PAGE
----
B2B is not one size fits all; not everyone is a buyer no matter how hard we wish.

Yet revenue teams (marketing and sales), continue to operate as though “buyers” were a singular homogenous group.  And if you continue to sell to everyone as though that’s true, you’ll continue to miss out on sales: sales you could have had.

While there several ways to segment things, in this story (and the associated webinar)  we are looking at the time to decision.

The reality is that at any given time only about 10% of your market is truly in buying mode,  These are people who entered the market on their own, without a nudge from a seller.  These are those buyers who go through 57% of their journey before engaging a salesperson.

If you can survive on your share of that 10%, great; most can’t. Since active buyers are the most recognizable group to revenue teams, they gear their efforts almost entirely to this group.

But what about the other 90%, the prospects, potential future buyers, don’t you need to engage them as well?  Most sellers will tell you they have “nurturing’ programs, but prospects report the information they get is neither nurturing nor nutritional. That’s because too often the content is created for buyers – making it irrelevant to the 90% who are months away from being buyers.

Of the 90%, about 20% are what we’ll classify as Passively Looking.  Typically, people who are anywhere from 9 to 18 months from a decision is required.  They perceive a luxury of time, versus the urgency sellers learned to look for with Actively Looking Buyers.  A different story when there is no hurry or BANT.  These people are looking for similar insights that matter to Actively Buyers some 9 months before you engaged.  Meaning your engagement needs to track to what would have been current and relevant to an Active Buyer, 9 months prior.

It’s like companies are sending information on harvesting to people who have yet to decide if they are going to plant.  Wouldn’t it be better to share insights on the ins and outs of what goes into a decision to plant?  Once they have planted, it then makes more sense to share studies on new practices in watering and pest control.  Closer to harvest, insights on markets for the crop and means of maximizing crops.  Then finally, just as the combines are ready to roll, you can send what others have been sending all along, “Harvesting Today.”

A huge part of the challenge or opportunity is capturing and sustaining a prospect’s attention long before they switch to active mode.  The average salesperson is exposed to only a small part of the entire buying process – less than 18% of cycle time directly with sales reps. Ignoring or abdicating the opportunity to influence or gain mind share early is as fatal as ignoring the buyer and opportunity.

Start by mapping back to where the buyer was 12 months, 9, months, 6 months before they started with you, usually three months before they became active.  What actions could you have taken during those months to help the prospect through the journey before they were active?

Most sellers don’t know, because they haven’t bothered to find out.  Recently I had the following experience with a VAR of a huge IT company.  They launched a lead gen campaign, but I quickly started hearing that reps felt the leads were questionable.  I asked them to expand. “The guy said he is not ready to buy for 9 months, what’s the point?”  I got the same message from others, all stating that these leads were premature. “We need leads ready to buy now, this cycle or quarter,” they reported.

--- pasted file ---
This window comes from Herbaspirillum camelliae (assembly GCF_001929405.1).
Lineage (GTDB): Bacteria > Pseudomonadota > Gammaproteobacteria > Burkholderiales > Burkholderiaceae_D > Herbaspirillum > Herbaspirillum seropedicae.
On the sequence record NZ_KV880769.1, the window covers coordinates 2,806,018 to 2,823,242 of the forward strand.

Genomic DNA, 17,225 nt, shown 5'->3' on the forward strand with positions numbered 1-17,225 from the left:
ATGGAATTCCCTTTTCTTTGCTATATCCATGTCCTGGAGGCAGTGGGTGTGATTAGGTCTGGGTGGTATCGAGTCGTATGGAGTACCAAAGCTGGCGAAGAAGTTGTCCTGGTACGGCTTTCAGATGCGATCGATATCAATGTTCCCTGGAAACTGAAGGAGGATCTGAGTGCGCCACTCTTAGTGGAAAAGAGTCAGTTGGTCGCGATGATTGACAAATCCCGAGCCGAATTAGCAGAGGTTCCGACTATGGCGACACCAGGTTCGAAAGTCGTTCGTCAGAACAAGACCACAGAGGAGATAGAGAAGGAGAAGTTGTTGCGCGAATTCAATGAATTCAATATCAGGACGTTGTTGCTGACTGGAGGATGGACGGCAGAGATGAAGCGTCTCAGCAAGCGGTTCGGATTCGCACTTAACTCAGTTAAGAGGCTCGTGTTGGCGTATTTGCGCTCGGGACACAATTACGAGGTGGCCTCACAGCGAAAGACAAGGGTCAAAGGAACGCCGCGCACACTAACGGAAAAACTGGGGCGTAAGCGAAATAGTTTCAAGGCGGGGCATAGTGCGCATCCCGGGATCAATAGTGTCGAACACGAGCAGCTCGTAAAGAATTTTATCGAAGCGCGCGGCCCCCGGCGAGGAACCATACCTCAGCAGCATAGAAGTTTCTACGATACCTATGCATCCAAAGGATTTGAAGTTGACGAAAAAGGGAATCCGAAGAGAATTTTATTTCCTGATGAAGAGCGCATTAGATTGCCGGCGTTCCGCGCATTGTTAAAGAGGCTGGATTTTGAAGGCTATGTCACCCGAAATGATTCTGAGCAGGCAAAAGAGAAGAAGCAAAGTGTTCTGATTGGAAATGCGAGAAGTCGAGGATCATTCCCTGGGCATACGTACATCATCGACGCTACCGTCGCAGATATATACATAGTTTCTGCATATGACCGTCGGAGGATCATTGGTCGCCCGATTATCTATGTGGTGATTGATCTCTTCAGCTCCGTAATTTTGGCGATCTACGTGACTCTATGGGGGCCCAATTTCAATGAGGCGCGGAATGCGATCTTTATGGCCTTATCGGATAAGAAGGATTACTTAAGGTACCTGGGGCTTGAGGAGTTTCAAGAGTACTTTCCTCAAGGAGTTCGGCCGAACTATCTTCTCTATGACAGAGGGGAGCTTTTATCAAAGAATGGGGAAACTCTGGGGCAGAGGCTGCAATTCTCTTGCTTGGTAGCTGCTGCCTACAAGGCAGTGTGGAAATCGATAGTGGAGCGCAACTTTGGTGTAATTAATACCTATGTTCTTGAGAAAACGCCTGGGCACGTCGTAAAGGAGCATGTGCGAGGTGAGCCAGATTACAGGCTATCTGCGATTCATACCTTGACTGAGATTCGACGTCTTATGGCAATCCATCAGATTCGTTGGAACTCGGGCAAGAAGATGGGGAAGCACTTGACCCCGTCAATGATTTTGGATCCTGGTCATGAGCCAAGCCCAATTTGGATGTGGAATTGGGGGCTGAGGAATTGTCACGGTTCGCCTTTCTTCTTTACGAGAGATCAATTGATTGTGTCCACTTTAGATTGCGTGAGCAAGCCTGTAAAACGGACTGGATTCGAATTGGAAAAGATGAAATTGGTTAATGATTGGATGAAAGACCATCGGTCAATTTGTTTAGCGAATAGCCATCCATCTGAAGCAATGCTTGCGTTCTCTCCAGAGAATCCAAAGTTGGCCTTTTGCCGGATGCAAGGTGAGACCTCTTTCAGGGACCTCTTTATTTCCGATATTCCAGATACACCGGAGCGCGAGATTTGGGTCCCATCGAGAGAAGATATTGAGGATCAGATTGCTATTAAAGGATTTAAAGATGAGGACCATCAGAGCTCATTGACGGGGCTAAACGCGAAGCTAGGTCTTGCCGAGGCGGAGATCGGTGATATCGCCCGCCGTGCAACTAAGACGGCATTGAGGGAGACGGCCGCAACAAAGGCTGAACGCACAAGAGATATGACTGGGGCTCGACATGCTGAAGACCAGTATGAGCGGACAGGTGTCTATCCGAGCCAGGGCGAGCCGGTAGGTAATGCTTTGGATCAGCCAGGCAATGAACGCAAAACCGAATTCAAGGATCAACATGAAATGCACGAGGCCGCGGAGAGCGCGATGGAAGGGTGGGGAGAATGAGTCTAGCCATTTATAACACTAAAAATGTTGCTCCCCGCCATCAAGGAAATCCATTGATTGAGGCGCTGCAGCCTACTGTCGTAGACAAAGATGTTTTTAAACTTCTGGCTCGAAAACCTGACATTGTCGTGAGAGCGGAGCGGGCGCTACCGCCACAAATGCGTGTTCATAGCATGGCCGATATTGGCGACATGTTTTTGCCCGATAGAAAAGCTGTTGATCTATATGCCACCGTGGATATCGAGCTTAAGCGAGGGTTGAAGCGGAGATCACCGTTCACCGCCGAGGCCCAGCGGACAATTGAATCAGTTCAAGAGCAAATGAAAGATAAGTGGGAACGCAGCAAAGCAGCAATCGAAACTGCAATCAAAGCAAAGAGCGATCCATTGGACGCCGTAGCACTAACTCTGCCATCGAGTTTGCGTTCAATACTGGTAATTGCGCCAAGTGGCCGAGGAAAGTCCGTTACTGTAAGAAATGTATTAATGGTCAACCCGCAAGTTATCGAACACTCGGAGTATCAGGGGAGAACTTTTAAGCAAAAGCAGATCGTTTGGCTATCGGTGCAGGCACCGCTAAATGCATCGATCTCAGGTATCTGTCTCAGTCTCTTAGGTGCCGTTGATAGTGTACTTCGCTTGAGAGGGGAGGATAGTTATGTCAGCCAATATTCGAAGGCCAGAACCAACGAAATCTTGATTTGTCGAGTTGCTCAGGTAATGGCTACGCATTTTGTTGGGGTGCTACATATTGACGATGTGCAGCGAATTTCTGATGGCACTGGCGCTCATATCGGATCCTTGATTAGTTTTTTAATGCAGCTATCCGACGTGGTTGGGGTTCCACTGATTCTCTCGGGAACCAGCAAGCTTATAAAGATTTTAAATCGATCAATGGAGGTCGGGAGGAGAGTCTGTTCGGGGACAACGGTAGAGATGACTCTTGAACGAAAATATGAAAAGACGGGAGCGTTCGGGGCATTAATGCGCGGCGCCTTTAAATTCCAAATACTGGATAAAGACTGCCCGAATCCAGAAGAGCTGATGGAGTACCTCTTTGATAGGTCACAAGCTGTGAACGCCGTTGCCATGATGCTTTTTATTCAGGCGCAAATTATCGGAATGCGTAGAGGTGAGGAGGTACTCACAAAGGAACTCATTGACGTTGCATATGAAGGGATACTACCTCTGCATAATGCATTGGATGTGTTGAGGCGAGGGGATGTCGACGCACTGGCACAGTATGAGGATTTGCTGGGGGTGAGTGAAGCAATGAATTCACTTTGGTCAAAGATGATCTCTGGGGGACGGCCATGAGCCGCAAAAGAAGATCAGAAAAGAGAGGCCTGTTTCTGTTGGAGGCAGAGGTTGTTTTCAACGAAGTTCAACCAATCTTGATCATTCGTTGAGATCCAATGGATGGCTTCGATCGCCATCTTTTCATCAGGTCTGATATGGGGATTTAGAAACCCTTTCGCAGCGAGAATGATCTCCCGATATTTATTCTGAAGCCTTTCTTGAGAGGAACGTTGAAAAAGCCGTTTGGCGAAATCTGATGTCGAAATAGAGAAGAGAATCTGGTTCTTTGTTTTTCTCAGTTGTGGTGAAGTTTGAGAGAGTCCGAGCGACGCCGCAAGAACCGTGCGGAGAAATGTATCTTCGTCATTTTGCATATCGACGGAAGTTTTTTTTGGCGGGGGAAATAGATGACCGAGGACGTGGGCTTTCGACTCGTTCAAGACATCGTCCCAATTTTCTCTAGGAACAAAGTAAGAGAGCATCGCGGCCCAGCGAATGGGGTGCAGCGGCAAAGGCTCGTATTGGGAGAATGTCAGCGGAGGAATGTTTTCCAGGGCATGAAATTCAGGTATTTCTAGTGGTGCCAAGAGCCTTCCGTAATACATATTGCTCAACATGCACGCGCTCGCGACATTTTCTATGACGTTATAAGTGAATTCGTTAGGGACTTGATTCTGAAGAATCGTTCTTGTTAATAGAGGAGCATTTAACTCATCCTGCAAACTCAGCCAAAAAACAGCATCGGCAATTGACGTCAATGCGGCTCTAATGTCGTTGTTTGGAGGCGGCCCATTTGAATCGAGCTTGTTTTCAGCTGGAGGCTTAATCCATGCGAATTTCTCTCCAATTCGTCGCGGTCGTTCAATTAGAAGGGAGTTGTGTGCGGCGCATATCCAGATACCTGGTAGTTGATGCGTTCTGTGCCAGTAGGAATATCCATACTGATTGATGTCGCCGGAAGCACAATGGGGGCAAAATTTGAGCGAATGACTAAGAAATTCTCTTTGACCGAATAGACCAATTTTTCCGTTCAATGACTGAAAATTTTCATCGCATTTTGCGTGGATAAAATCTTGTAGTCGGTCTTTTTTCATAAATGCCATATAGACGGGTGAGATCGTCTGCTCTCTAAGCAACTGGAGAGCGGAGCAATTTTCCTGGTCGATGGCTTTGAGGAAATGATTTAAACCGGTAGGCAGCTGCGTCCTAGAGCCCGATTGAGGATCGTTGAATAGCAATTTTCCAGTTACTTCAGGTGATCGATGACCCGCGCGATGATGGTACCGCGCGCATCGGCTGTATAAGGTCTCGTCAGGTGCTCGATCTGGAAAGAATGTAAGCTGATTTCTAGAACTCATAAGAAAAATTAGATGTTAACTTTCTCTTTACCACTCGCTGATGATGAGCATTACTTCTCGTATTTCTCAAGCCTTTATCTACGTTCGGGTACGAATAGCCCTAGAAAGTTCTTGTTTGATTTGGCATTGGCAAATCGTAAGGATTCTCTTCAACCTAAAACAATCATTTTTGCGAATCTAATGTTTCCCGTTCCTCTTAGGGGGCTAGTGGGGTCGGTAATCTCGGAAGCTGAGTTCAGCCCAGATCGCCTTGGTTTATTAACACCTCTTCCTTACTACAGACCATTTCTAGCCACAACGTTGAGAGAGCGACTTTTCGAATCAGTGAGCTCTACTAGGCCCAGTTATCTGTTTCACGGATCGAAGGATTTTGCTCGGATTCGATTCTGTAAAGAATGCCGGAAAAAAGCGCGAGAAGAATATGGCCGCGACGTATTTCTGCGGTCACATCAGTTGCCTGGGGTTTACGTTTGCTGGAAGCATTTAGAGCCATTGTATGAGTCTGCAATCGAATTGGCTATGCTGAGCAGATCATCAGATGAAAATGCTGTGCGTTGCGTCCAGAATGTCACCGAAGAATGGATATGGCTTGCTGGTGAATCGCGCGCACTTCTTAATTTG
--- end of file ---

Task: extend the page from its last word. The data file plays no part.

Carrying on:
Imagine the opportunity during the six-month lead up to shape their thinking and become their emotional favorite.  While there is no guarantee, most passively looking prospects do transition to being actively looking buyers. The question is who they turn to when they do?  What you do during those six months separates sellers from order takers.

First, you need to map the entire journey, especially the “formative” part of the journey that most sellers don’t participate in.  They try, but the nature of the message prevents this.  If the pertains to the conversation the prospect organization has internally, it will be consumed, and you will have influence over their thinking.  Thinking about where they are, not your product, if there is a hint of product, the message is ignored because it is not part of the current conversation.

Pick critical elements you have seen unfold in previous deals and build a series of outreaches and interactions to suit those moments.  When they are at the “should we do something phase?” Send insight relating to why it makes sense to or the risks of inaction.  Then follow the pattern we laid out above about the harvest.  Hold off hold off on presenting yourself as “the Who” until that question’s time has arrived, usually as they approach Active phase.

Buying is emotional, as is selling.  Taking steps to becoming their emotional favorite by helping them deal with the emotional stress and challenges of their journey, will not lead to faster sales, but will lead to more opportunities.  Get enough opportunities active in your pipeline, and timing is less of a challenge.

https://www.gartner.com/en/sales-service/insights/b2b-buying-journey

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